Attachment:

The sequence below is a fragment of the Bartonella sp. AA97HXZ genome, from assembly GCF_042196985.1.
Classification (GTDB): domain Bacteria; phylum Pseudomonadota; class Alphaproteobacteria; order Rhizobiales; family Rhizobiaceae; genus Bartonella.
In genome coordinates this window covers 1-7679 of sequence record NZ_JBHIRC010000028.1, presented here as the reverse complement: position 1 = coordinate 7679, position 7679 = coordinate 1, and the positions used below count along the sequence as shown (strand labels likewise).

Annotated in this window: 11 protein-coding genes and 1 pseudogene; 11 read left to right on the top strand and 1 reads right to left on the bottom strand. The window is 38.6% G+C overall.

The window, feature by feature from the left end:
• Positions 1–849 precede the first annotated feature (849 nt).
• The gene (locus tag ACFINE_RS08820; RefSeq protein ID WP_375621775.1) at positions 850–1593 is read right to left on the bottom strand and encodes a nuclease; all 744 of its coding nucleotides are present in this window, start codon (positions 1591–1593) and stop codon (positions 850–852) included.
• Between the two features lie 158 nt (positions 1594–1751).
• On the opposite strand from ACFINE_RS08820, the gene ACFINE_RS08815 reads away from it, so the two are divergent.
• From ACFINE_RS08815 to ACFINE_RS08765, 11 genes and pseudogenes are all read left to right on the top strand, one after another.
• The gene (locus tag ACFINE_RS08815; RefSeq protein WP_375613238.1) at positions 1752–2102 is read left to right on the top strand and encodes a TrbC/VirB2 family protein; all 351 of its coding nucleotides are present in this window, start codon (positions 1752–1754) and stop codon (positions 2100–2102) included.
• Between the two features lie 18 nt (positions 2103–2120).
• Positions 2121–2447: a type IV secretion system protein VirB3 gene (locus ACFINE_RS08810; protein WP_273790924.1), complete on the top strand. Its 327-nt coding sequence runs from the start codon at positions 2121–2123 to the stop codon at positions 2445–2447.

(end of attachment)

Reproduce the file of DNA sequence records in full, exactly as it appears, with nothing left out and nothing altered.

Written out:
The sequence below is a fragment of the Bartonella sp. AA97HXZ genome, from assembly GCF_042196985.1.
Classification (GTDB): domain Bacteria; phylum Pseudomonadota; class Alphaproteobacteria; order Rhizobiales; family Rhizobiaceae; genus Bartonella.
In genome coordinates this window covers 1-7679 of sequence record NZ_JBHIRC010000028.1, presented here as the reverse complement: position 1 = coordinate 7679, position 7679 = coordinate 1, and the positions used below count along the sequence as shown (strand labels likewise).

Annotated in this window: 11 protein-coding genes and 1 pseudogene; 11 read left to right on the top strand and 1 reads right to left on the bottom strand. The window is 38.6% G+C overall.

The window, feature by feature from the left end:
• Positions 1–849 precede the first annotated feature (849 nt).
• The gene (locus tag ACFINE_RS08820; RefSeq protein ID WP_375621775.1) at positions 850–1593 is read right to left on the bottom strand and encodes a nuclease; all 744 of its coding nucleotides are present in this window, start codon (positions 1591–1593) and stop codon (positions 850–852) included.
• Between the two features lie 158 nt (positions 1594–1751).
• On the opposite strand from ACFINE_RS08820, the gene ACFINE_RS08815 reads away from it, so the two are divergent.
• From ACFINE_RS08815 to ACFINE_RS08765, 11 genes and pseudogenes are all read left to right on the top strand, one after another.
• The gene (locus tag ACFINE_RS08815; RefSeq protein WP_375613238.1) at positions 1752–2102 is read left to right on the top strand and encodes a TrbC/VirB2 family protein; all 351 of its coding nucleotides are present in this window, start codon (positions 1752–1754) and stop codon (positions 2100–2102) included.
• Between the two features lie 18 nt (positions 2103–2120).
• Positions 2121–2447: a type IV secretion system protein VirB3 gene (locus ACFINE_RS08810; protein WP_273790924.1), complete on the top strand. Its 327-nt coding sequence runs from the start codon at positions 2121–2123 to the stop codon at positions 2445–2447.